Bailey Young was behind 0-2 against Division I-bound pitcher Austin Ross Friday but would not go down. He fouled off one pitch, then another, then another.
Ross tried to sneak a fastball by him next, but Young drove it into right field. Young ran out of the shadows at Penn State's Medlar Field at Lubrano Park and into the bright sunshine. He turned around and saw Caleb Robbins score the game-winning run before being swarmed by jubilant teammates.
Loyalsock was the new Class AA state champion. A player who could have sulked and could have become a shell of himself was the hero.
Bailey Young, right, delivered the game-winning hit Friday as Loyalsock won its second PIAA baseball title.
Young's walk-off single Friday lifted Loyalsock to a dramatic 5-4 PIAA final win over Beaver. It also put an exclamation point on a season that was tough but that ended in fairy-tale fashion.
"It's pretty unbelievable," said Young, minutes after happy Loyalsock fans had repeatedly chanted his name. "I started peaking at the right time."
Young was feeling anything but great after Loyalsock's state quarterfinal against Delone Catholic was suspended after three innings 10 days ago. Coach Jeremy Eck decided to move Young from the starting catcher position and insert Evan Moore. Young would stay in the lineup as the designated hitter but a tough competitor and strong all-around athlete was frustrated.
"I know he wasn't happy with me and that's OK. Before that last at-bat I called timeout and brought him over," Eck said. "I said, Bailey I know you're upset with me but this is what it's all about right here. It's about the team and you have to find a way.'"
Young delivered the hit of his life. Considering the ramifications, it also is the biggest hit in Loyalsock baseball history. It was the end product produced by a player who kept fighting, kept playing hard and kept being the consummate teammate. It also was another big hit delivered by a junior making only his second career start as a designated hitter.
Young flourished in his first start last Tuesday, going 2 for 3 and slamming two doubles as Loyalsock thumped District 11 champion Salisbury, 8-1 in the Eastern final. That performance symbolized who Young is.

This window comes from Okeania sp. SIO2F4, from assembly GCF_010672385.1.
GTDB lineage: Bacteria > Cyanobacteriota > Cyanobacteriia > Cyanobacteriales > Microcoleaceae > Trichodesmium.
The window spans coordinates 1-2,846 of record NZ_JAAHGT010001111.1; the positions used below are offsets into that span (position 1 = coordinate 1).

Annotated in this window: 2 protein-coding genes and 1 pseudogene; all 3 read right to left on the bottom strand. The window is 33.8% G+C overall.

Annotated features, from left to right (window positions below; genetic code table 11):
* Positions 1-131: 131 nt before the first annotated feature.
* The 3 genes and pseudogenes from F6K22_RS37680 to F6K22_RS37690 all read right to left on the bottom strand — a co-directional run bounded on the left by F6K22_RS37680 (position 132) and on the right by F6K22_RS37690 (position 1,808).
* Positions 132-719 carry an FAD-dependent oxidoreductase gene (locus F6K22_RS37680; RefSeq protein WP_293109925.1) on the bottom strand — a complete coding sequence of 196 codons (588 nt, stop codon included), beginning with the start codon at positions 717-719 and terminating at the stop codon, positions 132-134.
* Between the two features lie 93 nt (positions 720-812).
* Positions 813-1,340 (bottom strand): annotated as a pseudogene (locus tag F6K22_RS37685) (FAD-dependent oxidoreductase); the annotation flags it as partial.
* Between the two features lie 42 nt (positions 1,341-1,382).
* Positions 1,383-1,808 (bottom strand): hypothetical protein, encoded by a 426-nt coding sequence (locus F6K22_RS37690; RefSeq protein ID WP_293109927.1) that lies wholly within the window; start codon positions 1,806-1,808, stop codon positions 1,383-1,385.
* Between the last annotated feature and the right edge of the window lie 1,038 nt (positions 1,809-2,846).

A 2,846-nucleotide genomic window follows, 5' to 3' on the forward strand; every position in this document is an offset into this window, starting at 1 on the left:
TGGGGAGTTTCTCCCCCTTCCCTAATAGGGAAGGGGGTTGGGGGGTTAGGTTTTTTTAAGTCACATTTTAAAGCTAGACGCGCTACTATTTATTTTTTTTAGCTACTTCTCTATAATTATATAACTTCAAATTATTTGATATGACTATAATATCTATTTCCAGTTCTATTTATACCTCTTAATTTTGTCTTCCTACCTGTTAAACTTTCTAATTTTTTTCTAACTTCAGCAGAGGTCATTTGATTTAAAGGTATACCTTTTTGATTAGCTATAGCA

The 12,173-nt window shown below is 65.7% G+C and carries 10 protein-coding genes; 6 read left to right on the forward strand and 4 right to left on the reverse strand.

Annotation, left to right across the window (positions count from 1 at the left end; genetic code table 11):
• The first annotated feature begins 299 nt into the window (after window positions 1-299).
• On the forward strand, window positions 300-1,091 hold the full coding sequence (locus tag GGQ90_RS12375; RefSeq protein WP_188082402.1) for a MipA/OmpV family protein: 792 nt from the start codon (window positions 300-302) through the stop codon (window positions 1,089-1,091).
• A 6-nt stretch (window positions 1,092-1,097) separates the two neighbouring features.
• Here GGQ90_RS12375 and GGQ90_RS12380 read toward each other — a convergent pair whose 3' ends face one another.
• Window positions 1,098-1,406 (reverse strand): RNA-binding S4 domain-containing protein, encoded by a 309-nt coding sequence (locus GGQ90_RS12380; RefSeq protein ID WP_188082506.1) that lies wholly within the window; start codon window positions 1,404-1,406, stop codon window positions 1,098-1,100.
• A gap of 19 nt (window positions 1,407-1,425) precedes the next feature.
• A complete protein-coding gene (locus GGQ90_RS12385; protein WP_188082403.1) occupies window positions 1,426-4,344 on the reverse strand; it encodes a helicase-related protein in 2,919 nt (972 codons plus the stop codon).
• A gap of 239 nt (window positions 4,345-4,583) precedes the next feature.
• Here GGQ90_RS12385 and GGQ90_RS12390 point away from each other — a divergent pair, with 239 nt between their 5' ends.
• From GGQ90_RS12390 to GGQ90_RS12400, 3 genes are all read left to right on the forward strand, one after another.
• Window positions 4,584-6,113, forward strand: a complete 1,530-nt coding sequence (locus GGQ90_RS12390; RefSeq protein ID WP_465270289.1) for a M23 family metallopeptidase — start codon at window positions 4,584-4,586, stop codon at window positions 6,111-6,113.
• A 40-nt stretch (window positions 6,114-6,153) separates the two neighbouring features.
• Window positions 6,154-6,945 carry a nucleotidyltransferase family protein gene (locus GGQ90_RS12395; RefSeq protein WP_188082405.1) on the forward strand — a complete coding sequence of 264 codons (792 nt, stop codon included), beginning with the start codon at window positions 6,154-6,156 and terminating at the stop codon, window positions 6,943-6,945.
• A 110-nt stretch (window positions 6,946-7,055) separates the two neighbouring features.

"He could have put his head down when we made the move and he could have quit on us," Eck said. "That's all the credit to him that he hung with me, trusted in me and then goes out and battles and wins a state championship like that."
Young entered that final at-bat 0 for 2 while Tommy Baggett, hitting in front of him, was 1 for 2 with a sacrifice fly and an RBI single in his two previous at-bats. Beaver opted to walk Baggett with first base open and Robbins on second and pitch to Young. The Bobcats might not have known that Young had pounded the ball the previous game or that he had produced a clutch late-game hit earlier in the postseason.
Or maybe they did. The problem was they just did not know Young. Given a chance at living a dream, Young made Beaver pay in the most painful fashion.
"I knew Bailey was going to come up big," Baggett said. "He's had big hits all year and I knew he was going to do it."
Without Young, Loyalsock might not have been playing Friday. When the Lancers were locked in a scoreless pitcher's duel between two of the state's premier pitchers, Andrew Null and Kyle Datres, 17 days ago, Young came up big. The two-year starter belted a two-out, sixth-inning RBI single that gave Loyalsock a 1-0 lead over rival Montoursville.
Montoursville tied the game in the top of the seventh but Robbie Klein drew a bases-loaded walk in the bottom half to win it. Take away Young's hit, though, and the game is just tied, the outcome uncertain.
Overcoming adversity defined Loyalsock's season. It also revealed a lot about Young's character. He still wanted to be catching, but he never stopped working and never stopped believing in himself, his coaches or his teammates.
And because of that, Young always will be a part of Loyalsock lore.
"I'll be talking about this for years," Young said. "It's a great feeling."